- An Employer Identification Number (EIN) from the IRS
- An Electronic Federal Tax Payment System account (EFTPS) to pay federal taxes online or over the phone
- State and local government employer ID numbers (where required)
- State unemployment insurance account (SUTA), as detailed on your state’s Labor Office website
- A state new-hire reporting account
- A state worker’s compensation insurance account
Once you’re established as a business, the next step is to choose how you want to process payroll and how you want to pay your people.
Step 2. Choosing Your Processing and Payment Methods
There are essentially two methods for processing payroll: you can either do it yourself, or you can outsource it to a third party. But like everything in life, payroll is not quite that simple. In fact, a better way to look at payroll processing is on a sliding scale, with one end being fully manual payroll processed in-house by a payroll administrator, and the other being an accounting service or independent accountant you hire to handle payroll.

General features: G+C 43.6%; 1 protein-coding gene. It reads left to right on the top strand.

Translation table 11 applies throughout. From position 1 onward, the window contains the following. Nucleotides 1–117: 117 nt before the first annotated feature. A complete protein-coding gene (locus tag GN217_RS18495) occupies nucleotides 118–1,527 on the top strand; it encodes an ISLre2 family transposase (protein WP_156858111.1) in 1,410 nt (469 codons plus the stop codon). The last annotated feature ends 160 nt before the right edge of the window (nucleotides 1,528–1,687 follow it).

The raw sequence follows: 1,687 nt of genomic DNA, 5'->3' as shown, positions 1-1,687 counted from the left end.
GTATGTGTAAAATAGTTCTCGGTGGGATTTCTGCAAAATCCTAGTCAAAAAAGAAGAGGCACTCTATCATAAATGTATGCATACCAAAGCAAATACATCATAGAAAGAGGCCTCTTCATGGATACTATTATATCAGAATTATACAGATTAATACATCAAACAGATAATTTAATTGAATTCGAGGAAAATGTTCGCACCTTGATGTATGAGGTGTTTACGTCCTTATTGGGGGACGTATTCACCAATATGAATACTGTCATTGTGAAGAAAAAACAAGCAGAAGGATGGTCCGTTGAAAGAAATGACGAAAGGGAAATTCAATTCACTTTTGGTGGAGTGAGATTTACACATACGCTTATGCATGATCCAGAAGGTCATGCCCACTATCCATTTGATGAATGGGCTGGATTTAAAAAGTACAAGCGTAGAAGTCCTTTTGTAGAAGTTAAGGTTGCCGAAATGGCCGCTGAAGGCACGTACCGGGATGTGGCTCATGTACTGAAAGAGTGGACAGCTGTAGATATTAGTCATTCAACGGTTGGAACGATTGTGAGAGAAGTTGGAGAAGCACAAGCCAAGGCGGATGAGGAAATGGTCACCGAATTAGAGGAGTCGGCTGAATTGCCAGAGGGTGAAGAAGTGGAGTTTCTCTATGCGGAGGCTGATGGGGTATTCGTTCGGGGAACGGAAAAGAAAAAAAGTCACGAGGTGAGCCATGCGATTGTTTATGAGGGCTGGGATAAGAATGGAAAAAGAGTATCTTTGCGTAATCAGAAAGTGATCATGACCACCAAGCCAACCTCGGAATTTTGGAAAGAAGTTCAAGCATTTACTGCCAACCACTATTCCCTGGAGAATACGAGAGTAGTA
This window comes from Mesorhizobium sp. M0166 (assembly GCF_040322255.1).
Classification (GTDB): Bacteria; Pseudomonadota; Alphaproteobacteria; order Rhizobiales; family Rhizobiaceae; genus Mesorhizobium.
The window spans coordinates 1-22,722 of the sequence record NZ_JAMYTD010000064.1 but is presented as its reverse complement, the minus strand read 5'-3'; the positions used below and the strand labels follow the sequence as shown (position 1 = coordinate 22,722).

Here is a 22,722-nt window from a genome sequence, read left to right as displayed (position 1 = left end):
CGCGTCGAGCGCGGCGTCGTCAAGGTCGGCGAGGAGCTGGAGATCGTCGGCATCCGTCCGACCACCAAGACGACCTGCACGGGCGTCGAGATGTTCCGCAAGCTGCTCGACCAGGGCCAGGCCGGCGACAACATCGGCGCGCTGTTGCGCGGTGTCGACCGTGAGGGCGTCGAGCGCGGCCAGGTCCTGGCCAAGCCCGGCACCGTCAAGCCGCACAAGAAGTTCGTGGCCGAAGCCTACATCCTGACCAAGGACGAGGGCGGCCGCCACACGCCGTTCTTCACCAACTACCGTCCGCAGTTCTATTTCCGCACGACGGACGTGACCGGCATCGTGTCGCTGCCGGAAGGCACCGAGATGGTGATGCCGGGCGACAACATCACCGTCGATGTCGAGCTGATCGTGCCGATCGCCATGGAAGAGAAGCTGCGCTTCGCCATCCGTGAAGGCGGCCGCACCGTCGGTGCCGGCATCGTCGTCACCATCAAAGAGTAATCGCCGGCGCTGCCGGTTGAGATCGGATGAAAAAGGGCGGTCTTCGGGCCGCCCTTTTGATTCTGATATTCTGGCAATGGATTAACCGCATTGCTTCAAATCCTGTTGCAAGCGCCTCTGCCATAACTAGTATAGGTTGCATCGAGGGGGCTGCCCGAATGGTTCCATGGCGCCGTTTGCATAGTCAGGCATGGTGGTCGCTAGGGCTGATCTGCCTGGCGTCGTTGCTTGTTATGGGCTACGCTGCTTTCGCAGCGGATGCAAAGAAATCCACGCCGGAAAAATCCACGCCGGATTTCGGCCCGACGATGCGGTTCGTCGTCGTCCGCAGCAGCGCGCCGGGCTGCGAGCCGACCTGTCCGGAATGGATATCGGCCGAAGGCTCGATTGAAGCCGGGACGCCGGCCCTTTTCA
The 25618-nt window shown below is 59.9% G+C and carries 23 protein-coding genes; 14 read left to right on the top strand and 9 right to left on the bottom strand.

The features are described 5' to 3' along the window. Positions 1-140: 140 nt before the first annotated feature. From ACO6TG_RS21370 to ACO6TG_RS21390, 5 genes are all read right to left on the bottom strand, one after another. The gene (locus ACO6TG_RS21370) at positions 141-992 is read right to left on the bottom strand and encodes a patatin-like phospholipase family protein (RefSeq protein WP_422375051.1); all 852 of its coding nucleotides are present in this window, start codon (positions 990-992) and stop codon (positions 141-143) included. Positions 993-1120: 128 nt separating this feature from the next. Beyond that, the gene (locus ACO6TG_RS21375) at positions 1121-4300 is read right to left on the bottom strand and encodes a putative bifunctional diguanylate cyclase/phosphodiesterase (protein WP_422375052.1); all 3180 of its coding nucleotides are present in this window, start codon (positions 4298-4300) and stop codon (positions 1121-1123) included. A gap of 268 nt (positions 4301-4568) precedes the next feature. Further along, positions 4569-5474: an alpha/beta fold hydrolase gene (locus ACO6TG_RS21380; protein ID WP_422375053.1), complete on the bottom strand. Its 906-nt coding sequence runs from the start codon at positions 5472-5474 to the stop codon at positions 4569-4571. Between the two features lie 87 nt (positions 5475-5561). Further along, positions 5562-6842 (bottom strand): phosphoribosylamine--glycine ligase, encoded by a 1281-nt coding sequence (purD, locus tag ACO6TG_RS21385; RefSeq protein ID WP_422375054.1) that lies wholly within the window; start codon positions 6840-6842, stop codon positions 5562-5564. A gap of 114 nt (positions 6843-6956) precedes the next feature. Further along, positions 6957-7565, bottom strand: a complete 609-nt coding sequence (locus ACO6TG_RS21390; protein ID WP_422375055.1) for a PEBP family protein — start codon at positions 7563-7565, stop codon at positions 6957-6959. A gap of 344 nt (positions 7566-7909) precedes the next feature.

Fully manual payroll is the most time-consuming and labor-intensive way to process payroll, but the fact it involves little or no initial investment means it’s often the method many small businesses choose. The responsibility may fall on a single HR administrator or bookkeeper to collect employee information, maintain a database in spreadsheets or paper files, perform wage and overtime calculations, deduct tax and benefit payments, issue checks, pay taxes, and keep records, just for a start. They also have to stay up to date on changing rules and regulations that are required to remain compliant with the state and federal government.
Payroll Software (Self-Service)
In between fully manual payroll and fully outsourced accounting lies stand-alone payroll software. Stand-alone payroll software is a step up from fully manual payroll processing because, unlike spreadsheets, it is built specifically for payroll. That generally means some automation of repetitive payroll tasks, varying levels of integration or compatibility with other HR software systems, and it may include a built-in database of payroll-specific functions like overtime calculation formulas and tax rates.